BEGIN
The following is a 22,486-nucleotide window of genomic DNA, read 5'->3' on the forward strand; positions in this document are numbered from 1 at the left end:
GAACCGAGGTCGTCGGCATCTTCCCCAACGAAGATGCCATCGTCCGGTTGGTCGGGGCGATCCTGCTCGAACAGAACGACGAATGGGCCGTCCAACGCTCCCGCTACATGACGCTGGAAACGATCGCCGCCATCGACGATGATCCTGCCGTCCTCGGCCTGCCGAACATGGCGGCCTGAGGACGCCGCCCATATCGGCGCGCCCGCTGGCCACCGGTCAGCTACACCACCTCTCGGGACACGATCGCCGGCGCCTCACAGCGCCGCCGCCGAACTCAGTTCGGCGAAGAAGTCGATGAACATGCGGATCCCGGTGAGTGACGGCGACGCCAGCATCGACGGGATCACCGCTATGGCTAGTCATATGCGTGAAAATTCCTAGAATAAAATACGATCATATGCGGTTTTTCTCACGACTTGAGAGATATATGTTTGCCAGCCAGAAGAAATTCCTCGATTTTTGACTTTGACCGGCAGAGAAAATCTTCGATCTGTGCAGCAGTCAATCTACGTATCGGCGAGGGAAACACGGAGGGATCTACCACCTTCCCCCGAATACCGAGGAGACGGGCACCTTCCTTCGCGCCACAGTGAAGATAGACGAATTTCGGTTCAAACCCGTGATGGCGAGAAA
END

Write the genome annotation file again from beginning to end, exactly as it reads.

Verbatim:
The following is a 22,486-nucleotide window of genomic DNA, read 5'->3' on the forward strand; positions in this document are numbered from 1 at the left end:
GAACCGAGGTCGTCGGCATCTTCCCCAACGAAGATGCCATCGTCCGGTTGGTCGGGGCGATCCTGCTCGAACAGAACGACGAATGGGCCGTCCAACGCTCCCGCTACATGACGCTGGAAACGATCGCCGCCATCGACGATGATCCTGCCGTCCTCGGCCTGCCGAACATGGCGGCCTGAGGACGCCGCCCATATCGGCGCGCCCGCTGGCCACCGGTCAGCTACACCACCTCTCGGGACACGATCGCCGGCGCCTCACAGCGCCGCCGCCGAACTCAGTTCGGCGAAGAAGTCGATGAACATGCGGATCCCGGTGAGTGACGGCGACGCCAGCATCGACGGGATCACCGCTATGGCTAGTCATATGCGTGAAAATTCCTAGAATAAAATACGATCATATGCGGTTTTTCTCACGACTTGAGAGATATATGTTTGCCAGCCAGAAGAAATTCCTCGATTTTTGACTTTGACCGGCAGAGAAAATCTTCGATCTGTGCAGCAGTCAATCTACGTATCGGCGAGGGAAACACGGAGGGATCTACCACCTTCCCCCGAATACCGAGGAGACGGGCACCTTCCTTCGCGCCACAGTGAAGATAGACGAATTTCGGTTCAAACCCGTGATGGCGAGAAA